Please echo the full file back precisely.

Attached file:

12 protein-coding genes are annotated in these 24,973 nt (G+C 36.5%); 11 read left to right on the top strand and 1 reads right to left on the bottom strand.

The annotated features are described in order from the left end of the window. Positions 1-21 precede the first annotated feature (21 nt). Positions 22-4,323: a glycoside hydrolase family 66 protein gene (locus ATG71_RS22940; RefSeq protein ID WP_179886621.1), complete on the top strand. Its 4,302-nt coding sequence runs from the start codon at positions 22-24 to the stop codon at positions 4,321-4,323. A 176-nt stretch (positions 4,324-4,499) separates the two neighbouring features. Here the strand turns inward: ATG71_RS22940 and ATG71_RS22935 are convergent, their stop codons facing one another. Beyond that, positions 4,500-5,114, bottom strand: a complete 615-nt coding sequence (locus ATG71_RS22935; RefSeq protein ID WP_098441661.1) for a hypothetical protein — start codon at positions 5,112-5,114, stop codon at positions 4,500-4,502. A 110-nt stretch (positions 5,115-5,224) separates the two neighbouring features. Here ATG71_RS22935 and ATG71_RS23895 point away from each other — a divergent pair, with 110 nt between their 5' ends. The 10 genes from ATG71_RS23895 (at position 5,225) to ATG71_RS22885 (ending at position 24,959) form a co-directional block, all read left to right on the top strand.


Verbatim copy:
12 protein-coding genes are annotated in these 24,973 nt (G+C 36.5%); 11 read left to right on the top strand and 1 reads right to left on the bottom strand.

The annotated features are described in order from the left end of the window. Positions 1-21 precede the first annotated feature (21 nt). Positions 22-4,323: a glycoside hydrolase family 66 protein gene (locus ATG71_RS22940; RefSeq protein ID WP_179886621.1), complete on the top strand. Its 4,302-nt coding sequence runs from the start codon at positions 22-24 to the stop codon at positions 4,321-4,323. A 176-nt stretch (positions 4,324-4,499) separates the two neighbouring features. Here the strand turns inward: ATG71_RS22940 and ATG71_RS22935 are convergent, their stop codons facing one another. Beyond that, positions 4,500-5,114, bottom strand: a complete 615-nt coding sequence (locus ATG71_RS22935; RefSeq protein ID WP_098441661.1) for a hypothetical protein — start codon at positions 5,112-5,114, stop codon at positions 4,500-4,502. A 110-nt stretch (positions 5,115-5,224) separates the two neighbouring features. Here ATG71_RS22935 and ATG71_RS23895 point away from each other — a divergent pair, with 110 nt between their 5' ends. The 10 genes from ATG71_RS23895 (at position 5,225) to ATG71_RS22885 (ending at position 24,959) form a co-directional block, all read left to right on the top strand.